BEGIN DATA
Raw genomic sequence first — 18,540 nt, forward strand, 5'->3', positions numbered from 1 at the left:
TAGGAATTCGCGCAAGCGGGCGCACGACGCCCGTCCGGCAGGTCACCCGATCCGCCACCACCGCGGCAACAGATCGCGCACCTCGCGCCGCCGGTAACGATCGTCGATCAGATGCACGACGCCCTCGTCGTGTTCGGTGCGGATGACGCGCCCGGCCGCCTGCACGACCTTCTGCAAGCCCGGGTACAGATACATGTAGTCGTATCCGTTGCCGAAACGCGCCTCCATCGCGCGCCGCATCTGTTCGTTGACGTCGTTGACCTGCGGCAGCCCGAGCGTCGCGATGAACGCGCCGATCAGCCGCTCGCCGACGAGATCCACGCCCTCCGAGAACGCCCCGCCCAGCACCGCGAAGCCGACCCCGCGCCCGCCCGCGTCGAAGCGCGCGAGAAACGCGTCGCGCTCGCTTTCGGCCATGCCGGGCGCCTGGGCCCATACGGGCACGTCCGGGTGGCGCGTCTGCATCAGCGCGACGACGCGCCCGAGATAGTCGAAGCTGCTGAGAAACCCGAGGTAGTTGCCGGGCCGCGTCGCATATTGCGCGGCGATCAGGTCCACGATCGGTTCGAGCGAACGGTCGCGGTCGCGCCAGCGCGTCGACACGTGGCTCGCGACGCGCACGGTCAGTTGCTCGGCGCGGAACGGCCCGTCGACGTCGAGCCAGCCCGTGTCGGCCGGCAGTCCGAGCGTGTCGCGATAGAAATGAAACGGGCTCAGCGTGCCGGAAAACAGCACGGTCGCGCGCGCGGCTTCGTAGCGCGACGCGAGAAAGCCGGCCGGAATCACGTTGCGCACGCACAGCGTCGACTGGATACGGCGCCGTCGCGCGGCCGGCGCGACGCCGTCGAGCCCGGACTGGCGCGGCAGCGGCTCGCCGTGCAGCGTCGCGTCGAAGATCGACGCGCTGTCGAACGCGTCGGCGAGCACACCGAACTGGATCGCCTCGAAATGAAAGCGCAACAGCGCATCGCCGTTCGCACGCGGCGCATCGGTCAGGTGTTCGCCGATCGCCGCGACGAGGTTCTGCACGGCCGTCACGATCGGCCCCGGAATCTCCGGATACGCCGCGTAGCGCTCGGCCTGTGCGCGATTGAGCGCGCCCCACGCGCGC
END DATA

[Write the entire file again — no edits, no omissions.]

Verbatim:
Raw genomic sequence first — 18,540 nt, forward strand, 5'->3', positions numbered from 1 at the left:
TAGGAATTCGCGCAAGCGGGCGCACGACGCCCGTCCGGCAGGTCACCCGATCCGCCACCACCGCGGCAACAGATCGCGCACCTCGCGCCGCCGGTAACGATCGTCGATCAGATGCACGACGCCCTCGTCGTGTTCGGTGCGGATGACGCGCCCGGCCGCCTGCACGACCTTCTGCAAGCCCGGGTACAGATACATGTAGTCGTATCCGTTGCCGAAACGCGCCTCCATCGCGCGCCGCATCTGTTCGTTGACGTCGTTGACCTGCGGCAGCCCGAGCGTCGCGATGAACGCGCCGATCAGCCGCTCGCCGACGAGATCCACGCCCTCCGAGAACGCCCCGCCCAGCACCGCGAAGCCGACCCCGCGCCCGCCCGCGTCGAAGCGCGCGAGAAACGCGTCGCGCTCGCTTTCGGCCATGCCGGGCGCCTGGGCCCATACGGGCACGTCCGGGTGGCGCGTCTGCATCAGCGCGACGACGCGCCCGAGATAGTCGAAGCTGCTGAGAAACCCGAGGTAGTTGCCGGGCCGCGTCGCATATTGCGCGGCGATCAGGTCCACGATCGGTTCGAGCGAACGGTCGCGGTCGCGCCAGCGCGTCGACACGTGGCTCGCGACGCGCACGGTCAGTTGCTCGGCGCGGAACGGCCCGTCGACGTCGAGCCAGCCCGTGTCGGCCGGCAGTCCGAGCGTGTCGCGATAGAAATGAAACGGGCTCAGCGTGCCGGAAAACAGCACGGTCGCGCGCGCGGCTTCGTAGCGCGACGCGAGAAAGCCGGCCGGAATCACGTTGCGCACGCACAGCGTCGACTGGATACGGCGCCGTCGCGCGGCCGGCGCGACGCCGTCGAGCCCGGACTGGCGCGGCAGCGGCTCGCCGTGCAGCGTCGCGTCGAAGATCGACGCGCTGTCGAACGCGTCGGCGAGCACACCGAACTGGATCGCCTCGAAATGAAAGCGCAACAGCGCATCGCCGTTCGCACGCGGCGCATCGGTCAGGTGTTCGCCGATCGCCGCGACGAGGTTCTGCACGGCCGTCACGATCGGCCCCGGAATCTCCGGATACGCCGCGTAGCGCTCGGCCTGTGCGCGATTGAGCGCGCCCCACGCGCGC